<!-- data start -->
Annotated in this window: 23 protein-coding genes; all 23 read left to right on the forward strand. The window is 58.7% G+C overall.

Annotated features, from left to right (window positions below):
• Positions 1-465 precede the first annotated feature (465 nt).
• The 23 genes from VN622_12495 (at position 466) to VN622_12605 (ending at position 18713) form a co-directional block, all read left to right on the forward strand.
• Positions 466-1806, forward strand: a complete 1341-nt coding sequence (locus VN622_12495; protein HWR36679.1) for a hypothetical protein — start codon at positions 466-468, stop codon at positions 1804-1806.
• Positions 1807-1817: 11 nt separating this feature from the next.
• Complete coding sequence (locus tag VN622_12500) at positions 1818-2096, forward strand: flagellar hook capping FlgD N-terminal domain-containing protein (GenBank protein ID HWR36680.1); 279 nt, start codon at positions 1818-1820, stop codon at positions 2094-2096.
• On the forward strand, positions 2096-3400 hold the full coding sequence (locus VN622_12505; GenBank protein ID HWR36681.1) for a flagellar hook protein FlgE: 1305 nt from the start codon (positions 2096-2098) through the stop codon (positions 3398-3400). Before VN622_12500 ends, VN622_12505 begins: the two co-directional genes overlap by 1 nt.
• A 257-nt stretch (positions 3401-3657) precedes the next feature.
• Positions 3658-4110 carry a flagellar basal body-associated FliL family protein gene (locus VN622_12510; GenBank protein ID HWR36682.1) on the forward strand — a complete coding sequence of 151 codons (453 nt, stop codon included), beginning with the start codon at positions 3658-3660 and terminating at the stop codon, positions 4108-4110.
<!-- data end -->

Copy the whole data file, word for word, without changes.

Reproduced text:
Annotated in this window: 23 protein-coding genes; all 23 read left to right on the forward strand. The window is 58.7% G+C overall.

Annotated features, from left to right (window positions below):
• Positions 1-465 precede the first annotated feature (465 nt).
• The 23 genes from VN622_12495 (at position 466) to VN622_12605 (ending at position 18713) form a co-directional block, all read left to right on the forward strand.
• Positions 466-1806, forward strand: a complete 1341-nt coding sequence (locus VN622_12495; protein HWR36679.1) for a hypothetical protein — start codon at positions 466-468, stop codon at positions 1804-1806.
• Positions 1807-1817: 11 nt separating this feature from the next.
• Complete coding sequence (locus tag VN622_12500) at positions 1818-2096, forward strand: flagellar hook capping FlgD N-terminal domain-containing protein (GenBank protein ID HWR36680.1); 279 nt, start codon at positions 1818-1820, stop codon at positions 2094-2096.
• On the forward strand, positions 2096-3400 hold the full coding sequence (locus VN622_12505; GenBank protein ID HWR36681.1) for a flagellar hook protein FlgE: 1305 nt from the start codon (positions 2096-2098) through the stop codon (positions 3398-3400). Before VN622_12500 ends, VN622_12505 begins: the two co-directional genes overlap by 1 nt.
• A 257-nt stretch (positions 3401-3657) precedes the next feature.
• Positions 3658-4110 carry a flagellar basal body-associated FliL family protein gene (locus VN622_12510; GenBank protein ID HWR36682.1) on the forward strand — a complete coding sequence of 151 codons (453 nt, stop codon included), beginning with the start codon at positions 3658-3660 and terminating at the stop codon, positions 4108-4110.